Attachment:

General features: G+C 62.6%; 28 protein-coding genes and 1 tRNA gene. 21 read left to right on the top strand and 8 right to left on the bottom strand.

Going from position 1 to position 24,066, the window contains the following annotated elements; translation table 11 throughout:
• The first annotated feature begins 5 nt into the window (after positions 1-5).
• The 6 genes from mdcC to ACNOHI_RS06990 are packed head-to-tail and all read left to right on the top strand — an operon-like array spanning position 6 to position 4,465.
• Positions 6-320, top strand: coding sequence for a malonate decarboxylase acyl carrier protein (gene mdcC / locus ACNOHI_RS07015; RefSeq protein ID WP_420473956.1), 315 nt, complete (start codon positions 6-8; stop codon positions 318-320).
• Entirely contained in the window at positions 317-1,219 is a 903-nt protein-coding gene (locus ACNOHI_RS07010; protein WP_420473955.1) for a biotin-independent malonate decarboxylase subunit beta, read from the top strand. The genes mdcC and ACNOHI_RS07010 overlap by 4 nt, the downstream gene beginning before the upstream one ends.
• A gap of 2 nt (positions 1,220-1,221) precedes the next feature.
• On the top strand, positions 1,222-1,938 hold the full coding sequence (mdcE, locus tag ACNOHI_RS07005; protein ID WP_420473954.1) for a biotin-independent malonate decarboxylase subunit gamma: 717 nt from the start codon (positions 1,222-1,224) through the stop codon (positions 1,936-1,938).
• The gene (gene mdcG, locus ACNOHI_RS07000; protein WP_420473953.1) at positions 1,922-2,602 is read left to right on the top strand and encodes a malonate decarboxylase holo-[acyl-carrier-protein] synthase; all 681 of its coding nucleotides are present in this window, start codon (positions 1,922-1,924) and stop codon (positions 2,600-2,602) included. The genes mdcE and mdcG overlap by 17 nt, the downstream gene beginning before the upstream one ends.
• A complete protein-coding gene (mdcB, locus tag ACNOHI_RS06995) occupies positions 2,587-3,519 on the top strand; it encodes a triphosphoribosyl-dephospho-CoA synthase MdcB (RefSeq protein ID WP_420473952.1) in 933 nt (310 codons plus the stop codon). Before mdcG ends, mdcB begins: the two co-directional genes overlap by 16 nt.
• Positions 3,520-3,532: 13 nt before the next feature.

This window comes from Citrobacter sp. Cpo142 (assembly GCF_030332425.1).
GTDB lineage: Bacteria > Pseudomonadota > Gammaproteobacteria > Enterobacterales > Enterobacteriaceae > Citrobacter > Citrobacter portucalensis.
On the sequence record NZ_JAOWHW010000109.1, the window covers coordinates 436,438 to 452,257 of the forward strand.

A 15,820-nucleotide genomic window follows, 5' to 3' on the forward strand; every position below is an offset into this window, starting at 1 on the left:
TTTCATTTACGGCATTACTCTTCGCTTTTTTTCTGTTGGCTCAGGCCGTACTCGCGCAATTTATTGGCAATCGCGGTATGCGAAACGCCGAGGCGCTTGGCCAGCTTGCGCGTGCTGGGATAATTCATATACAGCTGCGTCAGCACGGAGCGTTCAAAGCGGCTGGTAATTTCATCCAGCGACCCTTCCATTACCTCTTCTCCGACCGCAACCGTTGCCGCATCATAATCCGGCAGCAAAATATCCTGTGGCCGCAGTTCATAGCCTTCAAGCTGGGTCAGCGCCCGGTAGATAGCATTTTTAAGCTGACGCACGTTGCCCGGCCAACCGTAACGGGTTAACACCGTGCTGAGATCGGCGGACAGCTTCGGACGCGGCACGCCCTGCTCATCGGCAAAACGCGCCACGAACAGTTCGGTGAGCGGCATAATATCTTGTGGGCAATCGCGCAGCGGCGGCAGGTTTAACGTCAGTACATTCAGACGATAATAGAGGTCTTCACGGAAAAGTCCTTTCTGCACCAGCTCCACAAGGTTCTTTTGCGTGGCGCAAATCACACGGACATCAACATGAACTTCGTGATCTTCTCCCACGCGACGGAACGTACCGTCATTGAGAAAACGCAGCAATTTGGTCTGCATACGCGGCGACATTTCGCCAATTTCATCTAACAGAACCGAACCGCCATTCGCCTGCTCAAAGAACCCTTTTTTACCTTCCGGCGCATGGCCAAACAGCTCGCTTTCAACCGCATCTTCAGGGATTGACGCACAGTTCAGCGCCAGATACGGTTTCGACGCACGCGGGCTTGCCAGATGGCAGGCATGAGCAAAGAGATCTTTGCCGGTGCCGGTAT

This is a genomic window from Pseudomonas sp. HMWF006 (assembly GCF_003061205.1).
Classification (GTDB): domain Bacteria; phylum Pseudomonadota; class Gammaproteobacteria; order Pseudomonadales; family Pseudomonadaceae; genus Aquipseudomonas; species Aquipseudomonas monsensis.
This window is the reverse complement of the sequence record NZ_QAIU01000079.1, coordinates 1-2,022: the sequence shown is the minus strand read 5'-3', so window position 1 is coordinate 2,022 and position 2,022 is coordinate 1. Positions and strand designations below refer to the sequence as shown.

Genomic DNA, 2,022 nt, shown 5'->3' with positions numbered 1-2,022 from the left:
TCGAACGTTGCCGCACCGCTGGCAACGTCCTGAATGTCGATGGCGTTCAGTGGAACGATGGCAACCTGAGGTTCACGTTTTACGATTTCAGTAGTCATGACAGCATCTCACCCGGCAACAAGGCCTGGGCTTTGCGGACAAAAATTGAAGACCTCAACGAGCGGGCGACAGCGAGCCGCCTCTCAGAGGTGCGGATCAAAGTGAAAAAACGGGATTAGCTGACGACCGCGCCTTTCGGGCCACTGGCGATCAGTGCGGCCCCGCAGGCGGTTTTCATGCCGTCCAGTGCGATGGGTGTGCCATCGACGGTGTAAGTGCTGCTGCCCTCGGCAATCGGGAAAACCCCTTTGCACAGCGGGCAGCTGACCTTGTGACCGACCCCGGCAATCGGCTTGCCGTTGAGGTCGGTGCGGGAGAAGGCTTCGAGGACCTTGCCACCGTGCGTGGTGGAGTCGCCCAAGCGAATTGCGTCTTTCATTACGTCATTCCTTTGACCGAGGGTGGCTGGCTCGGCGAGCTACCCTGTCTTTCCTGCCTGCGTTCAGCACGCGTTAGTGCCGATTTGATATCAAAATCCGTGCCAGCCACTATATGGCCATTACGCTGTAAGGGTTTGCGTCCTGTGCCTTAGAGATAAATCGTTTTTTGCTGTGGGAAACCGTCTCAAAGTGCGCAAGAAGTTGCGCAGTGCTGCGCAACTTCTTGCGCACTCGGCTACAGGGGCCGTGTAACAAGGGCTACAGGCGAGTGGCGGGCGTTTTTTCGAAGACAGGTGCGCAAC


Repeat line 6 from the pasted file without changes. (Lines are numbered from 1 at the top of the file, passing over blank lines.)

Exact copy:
• Entirely contained in the window at positions 317-1,219 is a 903-nt protein-coding gene (locus ACNOHI_RS07010; protein WP_420473955.1) for a biotin-independent malonate decarboxylase subunit beta, read from the top strand. The genes mdcC and ACNOHI_RS07010 overlap by 4 nt, the downstream gene beginning before the upstream one ends.